Uncontrolled growth is a signature of carcinogenesis, in part mediated by overexpression or overstimulation of growth factor receptors. The epidermal growth factor receptor (EGFR) mediates activation of multiple oncogenic signaling pathways and escape from recognition by the host immune system. We discuss how EGFR signaling downregulates tumor antigen presentation, upregulates suppressive checkpoint receptor ligand programmed death ligand (PD-L1), induces secretion of inhibitory molecules such as transforming growth factor beta (TGFβ) and reprograms the metabolic pathways in cancer cells to upregulate aerobic glycolysis and lactate secretion that ultimately lead to impaired cellular immunity mediated by natural killer (NK) cell and cytotoxic T lymphocytes (CTL). Ultimately, our understanding of EGFR-mediated escape mechanisms has led us to design EGFR-specific monoclonal antibody therapies that not only inhibit tumor cell metabolic changes and intrinsic oncogenic signaling but also activates immune cells that mediate tumor clearance. Importantly, targeted immunotherapy may also benefit from combination with antibodies that target other immunosuppressive pathways such PD-L1 or TGFβ and ultimately enhance clinical efficacy.
doi:10.3389/fphar.2017.00332
PMCID: PMC5447743
EGFR; PD-L1; PD-1; HLA class I; Immunoescape; aerobic glycolysis; T cells
18.  Utility of up-front transoral robotic surgery in tailoring adjuvant therapy 
Head & neck  2016;38(8):1201-1207.
Background
The purpose of this study was to describe how the up-front transoral robotic surgery (TORS) approach could be used to individually tailor adjuvant therapy based on surgical pathology.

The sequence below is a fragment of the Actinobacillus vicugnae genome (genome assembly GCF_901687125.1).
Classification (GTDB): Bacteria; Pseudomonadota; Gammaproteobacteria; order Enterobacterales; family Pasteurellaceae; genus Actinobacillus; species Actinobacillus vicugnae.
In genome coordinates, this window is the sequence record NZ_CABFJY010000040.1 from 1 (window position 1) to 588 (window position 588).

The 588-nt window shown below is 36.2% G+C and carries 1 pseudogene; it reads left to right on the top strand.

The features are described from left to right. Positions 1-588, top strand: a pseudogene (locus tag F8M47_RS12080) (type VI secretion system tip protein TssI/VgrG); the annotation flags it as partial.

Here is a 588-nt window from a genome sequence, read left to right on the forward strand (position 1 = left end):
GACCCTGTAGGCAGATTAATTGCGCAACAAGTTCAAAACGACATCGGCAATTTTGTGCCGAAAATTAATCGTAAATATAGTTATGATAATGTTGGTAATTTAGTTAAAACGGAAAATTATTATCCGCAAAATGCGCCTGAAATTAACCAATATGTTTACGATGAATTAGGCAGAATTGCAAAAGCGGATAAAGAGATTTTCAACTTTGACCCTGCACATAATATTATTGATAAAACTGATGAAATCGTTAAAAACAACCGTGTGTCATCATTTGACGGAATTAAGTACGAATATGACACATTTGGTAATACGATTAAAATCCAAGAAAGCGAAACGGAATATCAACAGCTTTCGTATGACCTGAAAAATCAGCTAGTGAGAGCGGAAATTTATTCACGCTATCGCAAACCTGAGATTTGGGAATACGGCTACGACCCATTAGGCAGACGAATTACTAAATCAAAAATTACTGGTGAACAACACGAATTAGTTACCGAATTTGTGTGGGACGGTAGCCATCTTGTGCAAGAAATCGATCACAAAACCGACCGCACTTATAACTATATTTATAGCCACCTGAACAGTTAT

Methods
Between January 2009 and December 2013, 76 patients received TORS for oropharyngeal squamous cell carcinoma (OPSCC). Clinical predictors of adjuvant therapy were analyzed and comparisons were made between recommended treatment guidelines for up-front surgery versus definitive nonsurgical approaches.
Results
Advanced N classification, human papillomavirus (HPV)-positive tumor, extracapsular spread (ECS; 26 of 76), perineural invasion (PNI; 14 of 76), and positive margins (7 of 76) were significant predictors of adjuvant chemoradiotherapy (CRT) (p < .05). Up-front TORS deintensified adjuvant therapy; 76% of stage I/II and 46% of stage III/IV patients avoided CRT. Conversely, pathologic staging resulted in 33% of patients who would have received radiotherapy (RT) alone based on clinical staging, to be intensified to receive adjuvant CRT.
Conclusion
The TORS approach deintensifies adjuvant therapy and provides valuable pathologic information to intensify treatment in select patients. TORS may be less effective in deintensification of adjuvant therapy in patients with clinically advanced N classification disease.
doi:10.1002/hed.24390
PMCID: PMC5436619  PMID: 27225507
transoral robotic surgery (TORS); adjuvant therapy; oropharyngeal squamous cell carcinoma (OPSCC); oropharynx; decision-making